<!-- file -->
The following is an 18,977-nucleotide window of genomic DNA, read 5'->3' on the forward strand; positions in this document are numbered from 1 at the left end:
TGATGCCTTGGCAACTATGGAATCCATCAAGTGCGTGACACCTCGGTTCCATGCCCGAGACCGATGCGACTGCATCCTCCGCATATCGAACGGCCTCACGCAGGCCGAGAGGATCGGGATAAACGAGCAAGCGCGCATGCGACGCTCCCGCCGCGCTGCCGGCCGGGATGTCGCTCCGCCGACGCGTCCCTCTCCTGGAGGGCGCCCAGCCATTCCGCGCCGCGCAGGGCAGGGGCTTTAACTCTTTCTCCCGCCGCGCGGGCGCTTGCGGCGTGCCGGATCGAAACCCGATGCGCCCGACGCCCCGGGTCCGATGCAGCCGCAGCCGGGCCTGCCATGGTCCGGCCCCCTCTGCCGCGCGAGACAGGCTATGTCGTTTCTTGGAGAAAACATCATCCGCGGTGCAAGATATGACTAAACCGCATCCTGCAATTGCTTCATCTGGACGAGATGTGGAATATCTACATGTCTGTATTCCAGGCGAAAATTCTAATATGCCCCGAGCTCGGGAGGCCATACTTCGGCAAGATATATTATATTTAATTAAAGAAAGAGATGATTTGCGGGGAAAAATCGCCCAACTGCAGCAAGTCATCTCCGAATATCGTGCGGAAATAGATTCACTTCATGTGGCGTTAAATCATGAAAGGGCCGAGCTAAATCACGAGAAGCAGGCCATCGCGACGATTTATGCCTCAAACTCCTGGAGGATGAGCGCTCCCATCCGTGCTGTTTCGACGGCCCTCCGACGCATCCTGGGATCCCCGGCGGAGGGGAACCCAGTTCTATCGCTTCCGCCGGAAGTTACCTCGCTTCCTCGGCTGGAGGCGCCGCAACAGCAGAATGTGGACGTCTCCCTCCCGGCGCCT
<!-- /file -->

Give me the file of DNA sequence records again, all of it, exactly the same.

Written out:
The following is an 18,977-nucleotide window of genomic DNA, read 5'->3' on the forward strand; positions in this document are numbered from 1 at the left end:
TGATGCCTTGGCAACTATGGAATCCATCAAGTGCGTGACACCTCGGTTCCATGCCCGAGACCGATGCGACTGCATCCTCCGCATATCGAACGGCCTCACGCAGGCCGAGAGGATCGGGATAAACGAGCAAGCGCGCATGCGACGCTCCCGCCGCGCTGCCGGCCGGGATGTCGCTCCGCCGACGCGTCCCTCTCCTGGAGGGCGCCCAGCCATTCCGCGCCGCGCAGGGCAGGGGCTTTAACTCTTTCTCCCGCCGCGCGGGCGCTTGCGGCGTGCCGGATCGAAACCCGATGCGCCCGACGCCCCGGGTCCGATGCAGCCGCAGCCGGGCCTGCCATGGTCCGGCCCCCTCTGCCGCGCGAGACAGGCTATGTCGTTTCTTGGAGAAAACATCATCCGCGGTGCAAGATATGACTAAACCGCATCCTGCAATTGCTTCATCTGGACGAGATGTGGAATATCTACATGTCTGTATTCCAGGCGAAAATTCTAATATGCCCCGAGCTCGGGAGGCCATACTTCGGCAAGATATATTATATTTAATTAAAGAAAGAGATGATTTGCGGGGAAAAATCGCCCAACTGCAGCAAGTCATCTCCGAATATCGTGCGGAAATAGATTCACTTCATGTGGCGTTAAATCATGAAAGGGCCGAGCTAAATCACGAGAAGCAGGCCATCGCGACGATTTATGCCTCAAACTCCTGGAGGATGAGCGCTCCCATCCGTGCTGTTTCGACGGCCCTCCGACGCATCCTGGGATCCCCGGCGGAGGGGAACCCAGTTCTATCGCTTCCGCCGGAAGTTACCTCGCTTCCTCGGCTGGAGGCGCCGCAACAGCAGAATGTGGACGTCTCCCTCCCGGCGCCT